Rental property income statements — often known as profit and loss (P&L) statements — are a key component of any investment property analysis.
Income statements help determine the economic feasibility of a rental property and its overall value. This article will walk you through how rental property income statements work and how to read them.
What Are Rental Property Income Statements?
Rental property income statements are key to operating a successful rental property business. It is a powerful tool for analyzing your operations, helping you focus on areas that need improvement, and identifying potential opportunities.
These statements are also required by lenders or the Ihttps://www.irs.gov/RS when applying for a mortgage, refinancing, or paying taxes.
The information provided in the statement will vary depending on whether you’re using a commercial or residential document. Residential forms are more common, as they are used to track the income and expenses related to single-family homes, multiplexes, apartment buildings, and other properties where people live.
Commercial forms are used to track income and expenses related to office buildings, warehouses, factories, and nonresidential real estate.
Both kinds of statements have a similar purpose—to provide an overview of your rental property’s financial performance during a specific period of time. However, the two types of statements differ in terms of terminology and how certain transactions are categorized.
How Rental Property Income Statements Work
A rental property income statement is a document that summarizes the revenue and expenses generated by a rental unit.
It’s similar in form and function to the income statement used in business accounting, with one major difference: The business income statement is concerned with net operating income (NOI), while the rental property income statement is concerned with net cash flow (NCF).
Net Cash Flow vs. Net Operating Income
The biggest difference between NOI and NCF is depreciation expense. Depreciation is an accounting concept that allows business owners to spread out the costs of expensive assets over time.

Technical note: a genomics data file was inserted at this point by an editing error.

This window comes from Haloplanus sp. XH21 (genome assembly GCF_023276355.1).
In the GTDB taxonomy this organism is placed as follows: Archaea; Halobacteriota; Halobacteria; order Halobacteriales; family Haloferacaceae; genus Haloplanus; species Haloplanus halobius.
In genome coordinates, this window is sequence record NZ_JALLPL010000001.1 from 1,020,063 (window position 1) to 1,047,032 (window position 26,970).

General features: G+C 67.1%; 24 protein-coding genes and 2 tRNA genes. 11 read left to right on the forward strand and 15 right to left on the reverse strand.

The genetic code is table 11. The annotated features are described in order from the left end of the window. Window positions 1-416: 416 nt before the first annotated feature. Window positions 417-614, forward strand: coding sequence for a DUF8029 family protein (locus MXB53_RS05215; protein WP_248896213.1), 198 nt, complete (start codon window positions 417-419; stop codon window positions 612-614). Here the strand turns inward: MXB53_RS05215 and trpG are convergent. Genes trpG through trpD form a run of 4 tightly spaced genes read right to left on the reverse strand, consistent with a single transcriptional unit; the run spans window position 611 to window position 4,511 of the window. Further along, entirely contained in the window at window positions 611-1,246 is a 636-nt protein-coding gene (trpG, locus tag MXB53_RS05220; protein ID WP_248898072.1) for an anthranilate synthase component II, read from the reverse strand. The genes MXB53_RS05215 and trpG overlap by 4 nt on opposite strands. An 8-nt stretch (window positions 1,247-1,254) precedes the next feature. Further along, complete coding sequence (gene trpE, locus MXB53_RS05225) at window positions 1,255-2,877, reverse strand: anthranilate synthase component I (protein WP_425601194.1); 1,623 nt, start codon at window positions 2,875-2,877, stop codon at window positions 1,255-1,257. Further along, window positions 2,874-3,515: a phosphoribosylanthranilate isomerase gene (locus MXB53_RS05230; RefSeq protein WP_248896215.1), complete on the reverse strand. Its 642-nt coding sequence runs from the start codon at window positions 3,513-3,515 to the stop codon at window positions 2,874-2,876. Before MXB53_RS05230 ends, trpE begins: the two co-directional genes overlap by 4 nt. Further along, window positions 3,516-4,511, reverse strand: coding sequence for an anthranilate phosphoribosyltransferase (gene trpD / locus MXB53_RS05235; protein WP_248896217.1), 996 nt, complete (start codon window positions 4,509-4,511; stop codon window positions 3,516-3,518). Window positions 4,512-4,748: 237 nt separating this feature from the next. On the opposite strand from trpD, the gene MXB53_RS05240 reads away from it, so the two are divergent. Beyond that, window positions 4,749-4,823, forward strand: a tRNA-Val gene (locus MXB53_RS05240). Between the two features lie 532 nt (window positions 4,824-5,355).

Even though a real estate investor may pay for a building all at once, they can still claim a depreciation expense on their taxes over 27.5 years (for residential properties), which effectively lowers their taxable income during that period.
What Should You Include in a Rental Property Income Statement?
There are two main forms of rental property income statements: personal and professional. The major difference is that a personal income statement might come from a landlord who owns one or two properties. A professional income statement shows the financial health of a much larger portfolio.
In most cases, these statements are based on monthly numbers—or annual numbers if you’re using 12 months of data. A rental property income statement should include these four items:
To calculate your rental income, you need to know how much you can reasonably expect to receive in rent. You also need to understand how often your property is likely to be vacant.
Next, calculate expenses related to the property itself. These include things like mortgage interest, property taxes, insurance, and maintenance costs. Some expenses may change over time—such as if you replace a water heater or invest in a new roof. Other expenses will remain the same.
If you hire a management company to take care of your property while it is occupied, those fees will be included, along with any money spent on advertising for tenants.
The net operating income (NOI) is calculated by subtracting all expenses from the rental income generated. The NOI can then be used to calculate the cap rate—or capitalization rate—which can help measure how profitable a potential investment is likely to be.
Rental property income statements are confusing for many real estate investors, because they are not always straightforward. To read them, you must understand how they are generated and the logic behind their unique formats.
At the same time, these income statements also provide an opportunity to measure your success as a landlord. You will know exactly how well you are doing with your rental properties when you review your income statement at the end of the year.
This statement will reflect great financial success if you have invested wisely in your properties.